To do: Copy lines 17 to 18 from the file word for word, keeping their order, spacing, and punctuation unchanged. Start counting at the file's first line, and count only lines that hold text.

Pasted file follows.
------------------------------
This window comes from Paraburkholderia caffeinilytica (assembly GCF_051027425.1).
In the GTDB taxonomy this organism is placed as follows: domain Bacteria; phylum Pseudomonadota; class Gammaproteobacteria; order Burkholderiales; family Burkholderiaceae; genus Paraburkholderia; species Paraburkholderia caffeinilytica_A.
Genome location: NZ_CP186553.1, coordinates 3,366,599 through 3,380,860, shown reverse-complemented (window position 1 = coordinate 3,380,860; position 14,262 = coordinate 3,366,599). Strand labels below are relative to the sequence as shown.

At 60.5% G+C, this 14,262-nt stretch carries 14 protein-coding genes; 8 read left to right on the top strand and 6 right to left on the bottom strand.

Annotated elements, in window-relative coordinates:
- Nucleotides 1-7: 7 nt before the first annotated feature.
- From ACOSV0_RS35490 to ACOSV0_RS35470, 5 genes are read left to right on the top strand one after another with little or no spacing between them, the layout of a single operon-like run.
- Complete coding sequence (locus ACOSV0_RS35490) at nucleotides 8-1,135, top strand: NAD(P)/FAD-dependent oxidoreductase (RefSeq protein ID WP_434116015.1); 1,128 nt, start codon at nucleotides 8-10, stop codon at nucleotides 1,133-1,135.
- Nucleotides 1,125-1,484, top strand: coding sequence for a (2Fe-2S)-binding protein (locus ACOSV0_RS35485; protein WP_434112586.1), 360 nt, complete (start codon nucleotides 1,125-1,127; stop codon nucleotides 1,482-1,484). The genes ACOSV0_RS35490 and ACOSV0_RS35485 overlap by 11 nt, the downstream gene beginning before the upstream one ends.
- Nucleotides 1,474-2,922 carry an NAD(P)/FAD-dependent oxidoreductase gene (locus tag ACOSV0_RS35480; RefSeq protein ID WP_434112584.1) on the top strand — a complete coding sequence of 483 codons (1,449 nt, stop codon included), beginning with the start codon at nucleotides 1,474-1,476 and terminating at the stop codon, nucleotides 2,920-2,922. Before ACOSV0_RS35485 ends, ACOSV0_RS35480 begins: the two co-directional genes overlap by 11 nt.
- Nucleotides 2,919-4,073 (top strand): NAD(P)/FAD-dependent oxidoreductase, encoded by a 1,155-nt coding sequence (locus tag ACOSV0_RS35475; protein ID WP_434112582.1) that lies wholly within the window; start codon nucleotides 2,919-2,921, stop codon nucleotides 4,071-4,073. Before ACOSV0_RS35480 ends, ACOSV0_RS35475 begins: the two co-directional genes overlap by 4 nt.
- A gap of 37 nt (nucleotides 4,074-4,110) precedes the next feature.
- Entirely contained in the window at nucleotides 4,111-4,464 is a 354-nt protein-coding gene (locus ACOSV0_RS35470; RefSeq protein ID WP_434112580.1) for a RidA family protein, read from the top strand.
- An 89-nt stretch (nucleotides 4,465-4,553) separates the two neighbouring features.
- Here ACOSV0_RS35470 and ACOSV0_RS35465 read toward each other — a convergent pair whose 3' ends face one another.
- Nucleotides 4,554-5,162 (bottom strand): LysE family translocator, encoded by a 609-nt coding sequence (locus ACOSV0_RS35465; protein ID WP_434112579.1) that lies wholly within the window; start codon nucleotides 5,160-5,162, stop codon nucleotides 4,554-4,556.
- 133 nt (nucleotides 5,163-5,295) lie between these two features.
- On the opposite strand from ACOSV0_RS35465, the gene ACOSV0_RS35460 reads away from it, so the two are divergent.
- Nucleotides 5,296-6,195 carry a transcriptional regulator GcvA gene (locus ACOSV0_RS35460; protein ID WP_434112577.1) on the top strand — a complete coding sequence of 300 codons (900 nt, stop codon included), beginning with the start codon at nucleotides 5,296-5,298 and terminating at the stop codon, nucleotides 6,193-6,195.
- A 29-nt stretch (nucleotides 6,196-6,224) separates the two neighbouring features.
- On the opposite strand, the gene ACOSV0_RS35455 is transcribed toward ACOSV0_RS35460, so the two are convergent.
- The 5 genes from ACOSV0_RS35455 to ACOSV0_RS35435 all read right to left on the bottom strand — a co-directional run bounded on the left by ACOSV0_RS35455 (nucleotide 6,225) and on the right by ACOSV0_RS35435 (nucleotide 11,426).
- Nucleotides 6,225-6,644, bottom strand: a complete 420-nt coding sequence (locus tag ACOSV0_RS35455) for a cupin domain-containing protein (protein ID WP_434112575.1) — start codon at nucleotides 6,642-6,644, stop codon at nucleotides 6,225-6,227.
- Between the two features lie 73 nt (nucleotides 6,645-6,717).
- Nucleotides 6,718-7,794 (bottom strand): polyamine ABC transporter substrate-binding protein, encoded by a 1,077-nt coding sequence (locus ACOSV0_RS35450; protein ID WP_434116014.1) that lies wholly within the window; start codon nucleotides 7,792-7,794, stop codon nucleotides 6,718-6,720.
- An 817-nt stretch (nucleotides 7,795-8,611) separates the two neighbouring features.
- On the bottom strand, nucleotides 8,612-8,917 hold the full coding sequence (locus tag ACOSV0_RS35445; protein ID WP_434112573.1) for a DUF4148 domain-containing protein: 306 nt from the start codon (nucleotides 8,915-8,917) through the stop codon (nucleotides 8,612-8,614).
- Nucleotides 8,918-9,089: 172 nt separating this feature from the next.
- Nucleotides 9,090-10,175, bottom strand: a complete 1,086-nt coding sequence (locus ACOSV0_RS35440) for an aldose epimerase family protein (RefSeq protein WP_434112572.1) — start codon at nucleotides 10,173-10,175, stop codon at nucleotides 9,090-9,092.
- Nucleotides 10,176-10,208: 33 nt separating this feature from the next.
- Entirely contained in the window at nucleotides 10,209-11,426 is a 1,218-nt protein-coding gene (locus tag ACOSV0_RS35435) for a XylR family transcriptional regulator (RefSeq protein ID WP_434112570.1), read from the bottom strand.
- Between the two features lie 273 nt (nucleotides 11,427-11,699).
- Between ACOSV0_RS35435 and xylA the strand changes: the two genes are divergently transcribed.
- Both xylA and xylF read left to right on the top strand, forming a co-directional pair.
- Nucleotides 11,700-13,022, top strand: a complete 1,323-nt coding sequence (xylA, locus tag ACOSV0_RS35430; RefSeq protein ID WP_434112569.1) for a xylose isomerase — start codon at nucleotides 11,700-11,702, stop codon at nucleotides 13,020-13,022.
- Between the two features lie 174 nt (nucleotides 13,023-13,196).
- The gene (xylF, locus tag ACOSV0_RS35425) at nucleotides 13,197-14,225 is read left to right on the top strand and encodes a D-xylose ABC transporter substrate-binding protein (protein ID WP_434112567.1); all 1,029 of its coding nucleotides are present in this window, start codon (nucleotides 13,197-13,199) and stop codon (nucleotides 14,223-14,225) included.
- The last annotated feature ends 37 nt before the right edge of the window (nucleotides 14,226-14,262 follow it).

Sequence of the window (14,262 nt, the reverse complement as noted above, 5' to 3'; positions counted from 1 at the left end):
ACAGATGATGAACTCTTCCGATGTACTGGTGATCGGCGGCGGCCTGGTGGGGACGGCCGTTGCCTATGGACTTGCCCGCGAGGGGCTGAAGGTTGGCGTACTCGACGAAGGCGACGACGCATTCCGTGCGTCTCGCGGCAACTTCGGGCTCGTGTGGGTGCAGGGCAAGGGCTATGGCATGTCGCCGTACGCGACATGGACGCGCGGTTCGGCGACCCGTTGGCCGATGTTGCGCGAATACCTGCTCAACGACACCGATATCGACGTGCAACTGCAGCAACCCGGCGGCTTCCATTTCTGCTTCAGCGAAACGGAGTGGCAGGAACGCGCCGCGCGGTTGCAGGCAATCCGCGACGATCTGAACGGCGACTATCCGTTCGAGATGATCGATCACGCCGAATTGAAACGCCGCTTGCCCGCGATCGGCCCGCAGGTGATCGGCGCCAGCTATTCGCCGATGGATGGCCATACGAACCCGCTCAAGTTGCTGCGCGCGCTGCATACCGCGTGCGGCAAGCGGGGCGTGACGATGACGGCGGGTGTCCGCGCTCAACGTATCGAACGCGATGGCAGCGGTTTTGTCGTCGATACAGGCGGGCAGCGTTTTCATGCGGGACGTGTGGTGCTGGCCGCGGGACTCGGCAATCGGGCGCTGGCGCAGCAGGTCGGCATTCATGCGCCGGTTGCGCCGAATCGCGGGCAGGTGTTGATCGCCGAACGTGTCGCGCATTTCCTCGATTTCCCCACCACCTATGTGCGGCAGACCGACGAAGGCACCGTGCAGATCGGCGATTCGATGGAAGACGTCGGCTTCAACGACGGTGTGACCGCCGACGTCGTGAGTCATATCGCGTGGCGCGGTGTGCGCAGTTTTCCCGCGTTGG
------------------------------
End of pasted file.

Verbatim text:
- 133 nt (nucleotides 5,163-5,295) lie between these two features.
- On the opposite strand from ACOSV0_RS35465, the gene ACOSV0_RS35460 reads away from it, so the two are divergent.